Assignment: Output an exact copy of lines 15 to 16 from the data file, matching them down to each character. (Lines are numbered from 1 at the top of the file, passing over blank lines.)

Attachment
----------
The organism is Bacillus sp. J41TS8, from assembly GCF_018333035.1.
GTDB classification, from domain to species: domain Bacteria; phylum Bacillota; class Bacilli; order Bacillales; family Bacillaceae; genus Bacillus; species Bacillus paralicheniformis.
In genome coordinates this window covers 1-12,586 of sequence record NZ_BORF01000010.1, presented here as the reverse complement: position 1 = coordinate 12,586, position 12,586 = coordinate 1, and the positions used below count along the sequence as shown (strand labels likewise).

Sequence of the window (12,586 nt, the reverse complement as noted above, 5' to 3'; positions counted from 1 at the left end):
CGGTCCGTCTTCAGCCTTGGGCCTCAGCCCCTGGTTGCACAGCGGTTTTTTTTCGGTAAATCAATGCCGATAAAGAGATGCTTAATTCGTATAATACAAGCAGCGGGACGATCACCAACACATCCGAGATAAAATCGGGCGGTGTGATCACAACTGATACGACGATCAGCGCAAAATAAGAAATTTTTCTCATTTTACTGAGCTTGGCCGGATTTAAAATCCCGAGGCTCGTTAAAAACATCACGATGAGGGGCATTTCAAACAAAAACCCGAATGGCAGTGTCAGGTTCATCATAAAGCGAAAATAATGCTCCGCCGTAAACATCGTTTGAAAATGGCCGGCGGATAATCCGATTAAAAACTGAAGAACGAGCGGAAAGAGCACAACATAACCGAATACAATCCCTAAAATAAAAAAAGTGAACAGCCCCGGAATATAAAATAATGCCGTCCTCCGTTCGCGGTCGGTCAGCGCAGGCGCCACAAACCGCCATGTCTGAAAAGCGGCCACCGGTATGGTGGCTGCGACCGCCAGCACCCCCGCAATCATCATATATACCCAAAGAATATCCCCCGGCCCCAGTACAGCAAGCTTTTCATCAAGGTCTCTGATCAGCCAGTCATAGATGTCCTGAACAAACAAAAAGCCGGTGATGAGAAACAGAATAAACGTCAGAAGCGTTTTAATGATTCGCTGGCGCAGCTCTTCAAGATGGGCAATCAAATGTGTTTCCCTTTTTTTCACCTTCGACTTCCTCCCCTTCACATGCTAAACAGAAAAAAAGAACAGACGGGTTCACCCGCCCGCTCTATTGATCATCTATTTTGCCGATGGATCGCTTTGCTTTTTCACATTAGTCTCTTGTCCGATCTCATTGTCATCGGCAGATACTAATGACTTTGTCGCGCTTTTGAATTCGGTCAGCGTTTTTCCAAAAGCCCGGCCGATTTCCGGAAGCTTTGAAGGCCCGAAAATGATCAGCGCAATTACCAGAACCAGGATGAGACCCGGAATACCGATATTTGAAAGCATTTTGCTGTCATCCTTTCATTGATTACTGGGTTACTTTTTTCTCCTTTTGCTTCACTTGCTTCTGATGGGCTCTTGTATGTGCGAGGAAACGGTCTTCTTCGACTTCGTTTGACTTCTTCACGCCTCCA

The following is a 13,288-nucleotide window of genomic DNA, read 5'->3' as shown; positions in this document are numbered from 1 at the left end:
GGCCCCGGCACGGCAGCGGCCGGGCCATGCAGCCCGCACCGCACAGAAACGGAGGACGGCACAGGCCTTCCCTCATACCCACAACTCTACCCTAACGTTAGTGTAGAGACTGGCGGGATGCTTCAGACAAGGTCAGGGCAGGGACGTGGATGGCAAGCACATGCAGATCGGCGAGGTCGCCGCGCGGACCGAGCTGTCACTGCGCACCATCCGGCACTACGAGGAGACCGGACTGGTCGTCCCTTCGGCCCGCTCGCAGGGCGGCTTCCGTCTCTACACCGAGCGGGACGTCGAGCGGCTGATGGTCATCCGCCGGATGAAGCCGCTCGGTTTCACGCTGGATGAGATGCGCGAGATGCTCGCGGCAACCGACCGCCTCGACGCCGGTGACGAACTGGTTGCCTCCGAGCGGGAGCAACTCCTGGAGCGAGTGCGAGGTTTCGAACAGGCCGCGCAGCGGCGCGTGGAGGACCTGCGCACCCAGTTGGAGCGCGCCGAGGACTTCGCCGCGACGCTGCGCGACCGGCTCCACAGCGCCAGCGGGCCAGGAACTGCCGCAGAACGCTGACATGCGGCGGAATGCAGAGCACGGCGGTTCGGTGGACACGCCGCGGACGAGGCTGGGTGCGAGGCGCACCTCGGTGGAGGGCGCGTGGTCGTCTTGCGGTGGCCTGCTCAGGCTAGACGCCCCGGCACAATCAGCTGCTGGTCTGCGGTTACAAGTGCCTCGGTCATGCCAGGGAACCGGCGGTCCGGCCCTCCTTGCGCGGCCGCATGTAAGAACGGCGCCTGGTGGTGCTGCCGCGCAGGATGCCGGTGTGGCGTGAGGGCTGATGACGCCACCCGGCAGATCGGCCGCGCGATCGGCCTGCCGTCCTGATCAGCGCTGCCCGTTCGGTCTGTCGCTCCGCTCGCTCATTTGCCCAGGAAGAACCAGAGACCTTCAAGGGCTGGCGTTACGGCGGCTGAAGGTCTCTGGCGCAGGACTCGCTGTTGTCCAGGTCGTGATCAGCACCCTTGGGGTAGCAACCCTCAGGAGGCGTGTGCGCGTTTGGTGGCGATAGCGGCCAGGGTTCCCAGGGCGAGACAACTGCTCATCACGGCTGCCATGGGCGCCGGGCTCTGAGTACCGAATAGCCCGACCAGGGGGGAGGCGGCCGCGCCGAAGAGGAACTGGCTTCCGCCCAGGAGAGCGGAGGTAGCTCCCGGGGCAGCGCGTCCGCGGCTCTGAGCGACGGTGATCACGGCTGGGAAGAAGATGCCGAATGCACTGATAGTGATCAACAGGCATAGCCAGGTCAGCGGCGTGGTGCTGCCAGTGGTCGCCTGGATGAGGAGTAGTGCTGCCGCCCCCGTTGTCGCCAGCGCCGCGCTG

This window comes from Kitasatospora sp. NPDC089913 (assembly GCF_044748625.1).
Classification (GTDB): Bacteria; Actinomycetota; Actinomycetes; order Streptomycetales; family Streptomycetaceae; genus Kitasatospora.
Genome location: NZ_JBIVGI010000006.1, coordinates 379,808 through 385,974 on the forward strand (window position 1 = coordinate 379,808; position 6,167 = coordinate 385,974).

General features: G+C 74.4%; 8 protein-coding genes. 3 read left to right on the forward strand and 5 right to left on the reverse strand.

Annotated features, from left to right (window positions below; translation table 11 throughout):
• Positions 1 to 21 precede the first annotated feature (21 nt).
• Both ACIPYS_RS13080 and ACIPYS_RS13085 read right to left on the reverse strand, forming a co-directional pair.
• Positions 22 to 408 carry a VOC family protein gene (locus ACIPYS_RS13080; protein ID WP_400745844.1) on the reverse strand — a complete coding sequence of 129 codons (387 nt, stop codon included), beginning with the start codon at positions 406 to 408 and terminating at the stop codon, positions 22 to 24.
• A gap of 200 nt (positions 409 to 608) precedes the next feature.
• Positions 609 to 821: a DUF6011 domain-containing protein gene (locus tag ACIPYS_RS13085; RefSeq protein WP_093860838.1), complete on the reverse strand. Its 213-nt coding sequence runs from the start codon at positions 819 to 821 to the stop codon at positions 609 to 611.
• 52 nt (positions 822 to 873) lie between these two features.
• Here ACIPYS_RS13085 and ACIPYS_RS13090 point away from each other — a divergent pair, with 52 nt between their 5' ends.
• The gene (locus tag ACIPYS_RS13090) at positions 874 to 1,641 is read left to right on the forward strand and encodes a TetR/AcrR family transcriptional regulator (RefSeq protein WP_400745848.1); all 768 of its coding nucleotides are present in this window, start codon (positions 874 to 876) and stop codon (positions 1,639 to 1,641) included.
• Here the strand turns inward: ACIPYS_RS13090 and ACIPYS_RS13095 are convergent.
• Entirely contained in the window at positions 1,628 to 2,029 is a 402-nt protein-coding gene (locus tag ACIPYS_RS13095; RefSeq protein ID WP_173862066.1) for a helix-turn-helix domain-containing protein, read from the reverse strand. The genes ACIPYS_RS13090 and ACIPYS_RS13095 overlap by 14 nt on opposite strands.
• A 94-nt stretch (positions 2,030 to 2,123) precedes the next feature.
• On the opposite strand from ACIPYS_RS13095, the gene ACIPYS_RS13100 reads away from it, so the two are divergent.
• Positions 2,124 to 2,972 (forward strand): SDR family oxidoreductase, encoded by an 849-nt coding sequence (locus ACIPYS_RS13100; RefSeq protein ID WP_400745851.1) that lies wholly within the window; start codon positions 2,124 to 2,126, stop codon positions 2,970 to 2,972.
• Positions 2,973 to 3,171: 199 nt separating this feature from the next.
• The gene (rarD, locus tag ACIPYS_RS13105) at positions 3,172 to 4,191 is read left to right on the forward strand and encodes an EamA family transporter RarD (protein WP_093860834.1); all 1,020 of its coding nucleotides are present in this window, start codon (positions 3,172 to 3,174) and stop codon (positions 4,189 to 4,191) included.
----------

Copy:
• Positions 22 to 408 carry a VOC family protein gene (locus ACIPYS_RS13080; protein ID WP_400745844.1) on the reverse strand — a complete coding sequence of 129 codons (387 nt, stop codon included), beginning with the start codon at positions 406 to 408 and terminating at the stop codon, positions 22 to 24.
• A gap of 200 nt (positions 409 to 608) precedes the next feature.